VIEWSDAY TUESDAY IS HERE! I share the lockdown views and stories of my friends around France and the world.
Welcome to Nîmes in the south of France, where friend Patty is confined in her lovely apartment housed in a former convent dating from 1740—an elegant fortress made of thick stone walls, with high beamed ceilings and a large courtyard garden. It’s a haven against the big, bad world.
Like the cloistered nuns who lived here before, Patty’s world (save for a few brief outings for supplies) consists of the courtyard garden and whatever she can see from her windows.
Nîmes (pronounced: Neem) was the last place I visited before lockdown (early March) so many of the happy memories of our former lives (cafés, markets) are tied to this city. It’s a lovely place, full of friendly people, and was a former Roman colony, favored for its healing waters and pleasant weather. The population today—around 150,000—is three times what it was durning the time of Augustus Caesar, who reigned from 27 B.C. to 14 A.D..
Nîmes boasts more ancient Roman ruins than Rome itself. The arena, built around 70 A.D., is wonderfully preserved, as is the Maison Carrée, an old temple dedicated to Augustus in the first century A.D..
The View from Up Here
But perhaps a greater treasure than the temple or the arena is the Magne Tower, high on Mont Cavalier. Originally built by the Celts, it predates the Romans. Augustus then doubled its height to show the locals who was boss. It was used as an important strategic military lookout. Today, it provides spectacular views over Nîmes.
Patty has a perfect view of Tour Magne from her windows. This structure, which has stood for millennia, is a symbol of stability and immortality. It glows on the hilltop day and night, and has become a constant for Patty in this uneasy time.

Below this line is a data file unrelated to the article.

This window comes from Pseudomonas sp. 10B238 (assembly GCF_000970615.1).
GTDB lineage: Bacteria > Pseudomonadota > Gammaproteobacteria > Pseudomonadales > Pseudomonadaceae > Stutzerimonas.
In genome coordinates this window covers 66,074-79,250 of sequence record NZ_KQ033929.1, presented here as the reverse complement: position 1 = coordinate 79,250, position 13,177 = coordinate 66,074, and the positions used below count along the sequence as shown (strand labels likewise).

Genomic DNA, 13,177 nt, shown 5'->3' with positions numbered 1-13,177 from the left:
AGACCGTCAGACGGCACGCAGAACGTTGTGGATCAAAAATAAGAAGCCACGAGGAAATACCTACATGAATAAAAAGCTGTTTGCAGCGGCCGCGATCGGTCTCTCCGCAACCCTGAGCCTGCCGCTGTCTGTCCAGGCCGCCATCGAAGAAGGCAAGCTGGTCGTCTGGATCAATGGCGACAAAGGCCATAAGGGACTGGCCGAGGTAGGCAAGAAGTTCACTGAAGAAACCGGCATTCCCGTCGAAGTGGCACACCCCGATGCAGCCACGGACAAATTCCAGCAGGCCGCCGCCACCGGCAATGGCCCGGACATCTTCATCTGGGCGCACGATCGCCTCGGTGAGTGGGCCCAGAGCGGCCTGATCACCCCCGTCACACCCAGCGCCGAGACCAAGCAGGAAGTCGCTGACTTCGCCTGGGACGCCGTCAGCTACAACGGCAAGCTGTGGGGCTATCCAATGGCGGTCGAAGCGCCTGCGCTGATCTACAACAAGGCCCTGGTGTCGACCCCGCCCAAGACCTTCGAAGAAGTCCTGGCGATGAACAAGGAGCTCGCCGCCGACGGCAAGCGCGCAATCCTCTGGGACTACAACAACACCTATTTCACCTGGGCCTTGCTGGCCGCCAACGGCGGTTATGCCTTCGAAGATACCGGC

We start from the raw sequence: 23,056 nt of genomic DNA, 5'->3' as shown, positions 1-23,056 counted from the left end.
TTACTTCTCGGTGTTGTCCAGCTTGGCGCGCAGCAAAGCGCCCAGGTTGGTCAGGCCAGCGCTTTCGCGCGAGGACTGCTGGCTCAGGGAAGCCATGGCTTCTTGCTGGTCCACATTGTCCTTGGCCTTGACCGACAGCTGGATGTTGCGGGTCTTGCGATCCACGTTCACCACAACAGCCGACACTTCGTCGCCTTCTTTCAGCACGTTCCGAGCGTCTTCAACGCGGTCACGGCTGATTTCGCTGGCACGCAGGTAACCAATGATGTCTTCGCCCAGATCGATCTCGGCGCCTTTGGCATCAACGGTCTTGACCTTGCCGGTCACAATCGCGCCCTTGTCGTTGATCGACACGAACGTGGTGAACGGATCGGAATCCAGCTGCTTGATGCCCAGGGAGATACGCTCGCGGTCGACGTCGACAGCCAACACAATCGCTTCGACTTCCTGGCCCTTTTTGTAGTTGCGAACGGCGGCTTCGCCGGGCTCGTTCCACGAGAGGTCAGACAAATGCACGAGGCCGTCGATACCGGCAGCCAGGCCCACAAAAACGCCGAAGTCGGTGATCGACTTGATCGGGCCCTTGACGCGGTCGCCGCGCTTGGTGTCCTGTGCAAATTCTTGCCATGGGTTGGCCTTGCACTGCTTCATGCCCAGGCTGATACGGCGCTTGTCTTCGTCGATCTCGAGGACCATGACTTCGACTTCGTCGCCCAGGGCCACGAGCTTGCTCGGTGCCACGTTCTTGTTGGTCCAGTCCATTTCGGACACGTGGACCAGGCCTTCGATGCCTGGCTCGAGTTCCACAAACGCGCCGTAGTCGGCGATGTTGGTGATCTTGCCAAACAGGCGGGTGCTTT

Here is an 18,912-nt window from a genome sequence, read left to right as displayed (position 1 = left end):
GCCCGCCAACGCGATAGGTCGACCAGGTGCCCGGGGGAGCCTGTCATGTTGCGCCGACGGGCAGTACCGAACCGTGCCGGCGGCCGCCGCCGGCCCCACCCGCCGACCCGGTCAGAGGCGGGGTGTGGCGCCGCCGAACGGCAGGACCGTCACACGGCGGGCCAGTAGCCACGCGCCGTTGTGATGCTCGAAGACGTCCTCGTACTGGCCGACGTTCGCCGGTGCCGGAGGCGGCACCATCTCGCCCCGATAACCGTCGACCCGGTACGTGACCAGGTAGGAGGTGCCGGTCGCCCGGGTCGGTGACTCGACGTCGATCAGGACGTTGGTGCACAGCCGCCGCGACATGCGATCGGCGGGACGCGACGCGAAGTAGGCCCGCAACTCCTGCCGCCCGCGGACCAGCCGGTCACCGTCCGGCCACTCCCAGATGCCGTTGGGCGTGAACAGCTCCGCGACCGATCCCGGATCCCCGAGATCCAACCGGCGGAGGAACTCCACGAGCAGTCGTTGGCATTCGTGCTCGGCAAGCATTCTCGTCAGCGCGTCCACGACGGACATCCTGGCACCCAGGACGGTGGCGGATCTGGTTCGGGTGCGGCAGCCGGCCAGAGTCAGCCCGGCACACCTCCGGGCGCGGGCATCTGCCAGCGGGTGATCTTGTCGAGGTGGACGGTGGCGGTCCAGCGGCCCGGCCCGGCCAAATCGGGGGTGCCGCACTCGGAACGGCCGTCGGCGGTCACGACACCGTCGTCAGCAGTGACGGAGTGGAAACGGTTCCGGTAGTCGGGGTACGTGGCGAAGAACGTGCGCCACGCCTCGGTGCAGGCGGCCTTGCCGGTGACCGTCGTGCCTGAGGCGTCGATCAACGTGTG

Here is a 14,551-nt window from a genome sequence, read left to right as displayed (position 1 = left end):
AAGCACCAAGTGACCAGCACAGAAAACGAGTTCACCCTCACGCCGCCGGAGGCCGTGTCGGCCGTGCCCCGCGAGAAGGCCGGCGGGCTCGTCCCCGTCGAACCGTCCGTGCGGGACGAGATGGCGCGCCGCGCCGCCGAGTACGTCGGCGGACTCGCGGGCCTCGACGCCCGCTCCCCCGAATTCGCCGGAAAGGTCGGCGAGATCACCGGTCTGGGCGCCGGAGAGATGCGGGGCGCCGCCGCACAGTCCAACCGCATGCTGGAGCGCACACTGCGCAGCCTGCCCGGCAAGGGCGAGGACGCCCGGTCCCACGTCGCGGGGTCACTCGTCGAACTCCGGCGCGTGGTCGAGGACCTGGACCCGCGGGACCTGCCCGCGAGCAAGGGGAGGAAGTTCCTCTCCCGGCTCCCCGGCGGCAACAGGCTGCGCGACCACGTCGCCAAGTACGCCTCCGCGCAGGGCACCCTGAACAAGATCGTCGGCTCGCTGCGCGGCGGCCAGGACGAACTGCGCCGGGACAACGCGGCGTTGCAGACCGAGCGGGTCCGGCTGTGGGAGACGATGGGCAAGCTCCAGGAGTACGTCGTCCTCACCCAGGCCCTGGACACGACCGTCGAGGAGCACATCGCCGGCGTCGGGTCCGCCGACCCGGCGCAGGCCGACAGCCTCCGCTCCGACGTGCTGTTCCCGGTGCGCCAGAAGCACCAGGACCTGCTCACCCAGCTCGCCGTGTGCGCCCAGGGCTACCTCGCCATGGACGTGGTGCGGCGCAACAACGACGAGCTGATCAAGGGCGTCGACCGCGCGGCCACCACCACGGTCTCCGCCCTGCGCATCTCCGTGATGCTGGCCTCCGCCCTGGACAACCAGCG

The tower, shot on one of my visits.
What’s lockdown like in Nîmes? “At the beginning of confinement, the streets were deserted,” Patty says. “Most shops had put up signs, either restricting the number of people allowed inside, or instructing them to keep their distance from others.” But when she headed out on the morning of Good Friday, the streets were “almost bustling. It was difficult to keep away from people.” Like in Paris, not everyone pays attention to the social distancing guidelines. Still, she’s hardly seen the police in her quiet neighborhood. “But friends who live in the very center of town have been stopped more than once.”
Patty never feels alone in Nîmes, even in confinement. Her neighbors are very friendly and helpful, and have bought groceries for her in a pinch. It’s that kind of town. There’s even a web page connecting the confined Nîmois with local businesses that deliver. It’s about community in Nîmes. And with Patty’s regular “Skypéro” (apéro via Skype) with her circle of friends, she’s staying connected to the outside world. “I think my social life is busier now than before lockdown.”
Highlights of Patty’s View